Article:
"The KMT is ready to do its part in realizing the objective of establishing cross-Straits peace and stability."
Speaking in Taipei earlier yesterday, Lien said his mainland visit could be mutually beneficial for both sides of the Straits.
Both sides can seize the opportunity to move toward a win-win solution, to ensure mutual benefit and help, co-existence and common development, he said.
The KMT chairman said he hoped to learn more about the development of the mainland during his four-city trip which will take him from Nanjing to Beijing, Xi'an and Shanghai.
Last night, Li Yuanchao, secretary of the Jiangsu Provincial Committee of the CPC, met with Lien and his delegation and hosted a banquet in their honour at the Jinling Hotel.
He offered his appreciation for Lien's decision to make the mainland visit despite opposition from the Taiwan authorities.
"For a politician, the move to pursue peace needs wisdom and courage while the effort to seek consensus demonstrates responsibility and goodwill," Li said.
The Party secretary added that strengthening exchanges, dialogue and co-operation conforms to the common aspirations of people on both sides of the Straits.
He noted that Lien's mainland visit is of significance in strengthening economic, political and cultural exchanges across the Straits and improving bilateral ties.
It will also help safeguard cross-Straits peace and stability and check the secessionist activities of pro-"independence" forces, Li said.
During the talks, Lien said as long as both sides of the Straits uphold the rational spirit of mutual trust and respect, prosperity, stability and hope will come to people living on both sides of the Straits.
Books and fruits as gifts
The KMT delegation brought tons of books and Taiwan-grown fruit as gifts to the mainland.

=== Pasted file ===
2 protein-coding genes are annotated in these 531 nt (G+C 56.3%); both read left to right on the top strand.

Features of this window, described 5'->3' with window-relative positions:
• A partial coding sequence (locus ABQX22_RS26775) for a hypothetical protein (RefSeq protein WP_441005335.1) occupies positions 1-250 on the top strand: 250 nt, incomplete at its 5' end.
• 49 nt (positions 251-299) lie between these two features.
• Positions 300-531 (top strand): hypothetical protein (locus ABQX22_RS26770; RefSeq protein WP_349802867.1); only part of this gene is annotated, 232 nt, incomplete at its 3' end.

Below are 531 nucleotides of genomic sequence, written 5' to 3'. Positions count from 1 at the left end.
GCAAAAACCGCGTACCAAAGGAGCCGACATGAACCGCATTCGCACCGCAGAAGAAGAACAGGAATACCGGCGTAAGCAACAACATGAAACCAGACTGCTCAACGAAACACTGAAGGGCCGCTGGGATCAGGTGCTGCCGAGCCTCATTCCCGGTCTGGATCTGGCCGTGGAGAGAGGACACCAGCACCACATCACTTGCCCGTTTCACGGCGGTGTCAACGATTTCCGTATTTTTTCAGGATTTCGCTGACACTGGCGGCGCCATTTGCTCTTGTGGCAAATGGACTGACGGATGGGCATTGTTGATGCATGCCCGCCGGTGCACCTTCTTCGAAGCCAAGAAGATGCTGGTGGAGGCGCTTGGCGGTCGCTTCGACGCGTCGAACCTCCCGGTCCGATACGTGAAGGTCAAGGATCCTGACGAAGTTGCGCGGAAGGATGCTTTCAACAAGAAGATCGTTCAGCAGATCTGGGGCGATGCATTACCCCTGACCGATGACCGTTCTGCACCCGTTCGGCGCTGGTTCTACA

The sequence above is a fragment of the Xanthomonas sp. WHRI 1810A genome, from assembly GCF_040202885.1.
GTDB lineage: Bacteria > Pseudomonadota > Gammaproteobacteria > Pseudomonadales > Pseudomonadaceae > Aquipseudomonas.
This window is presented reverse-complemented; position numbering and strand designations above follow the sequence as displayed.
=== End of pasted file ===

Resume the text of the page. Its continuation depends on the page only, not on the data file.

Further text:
Among the books was the General History of Taiwan, written by Lien Chan's grandfather Lien Heng in 1918.
Lien, who once spent a short time in Nanjing during his childhood, called the city "a place which has a historical and emotional connection" to the KMT.
The nationalist government was once located in Nanjing , which is also the site of KMT founder and pioneer of the Chinese Democratic Revolution Sun Yat-sen's mausoleum.
Today, Lien will pay his respects at the tomb and visit the Presidential Palace where Sun held office.
Tomorrow, he is scheduled to fly to Beijing to meet Jia Qinglin, a Standing Committee member of the Political Bureau of the CPC Central Committee, and hold talks with General Secretary Hu Jintao on Friday.
Lien's landmark trip has triggered a media war among overseas media organizations as well as those from the mainland, Taiwan, Hong Kong and Macao.
Local officials said at least 400 journalists have flocked to Nanjing to cover the "big event."
Meanwhile, Nanjing residents have also given their blessing to the KMT leader's trip.
"I myself hope his visit can help improve relations across the Taiwan Straits," said taxi driver Zhang Mingzhao. "Tensions and conflict will do no good to either the mainland or Taiwan."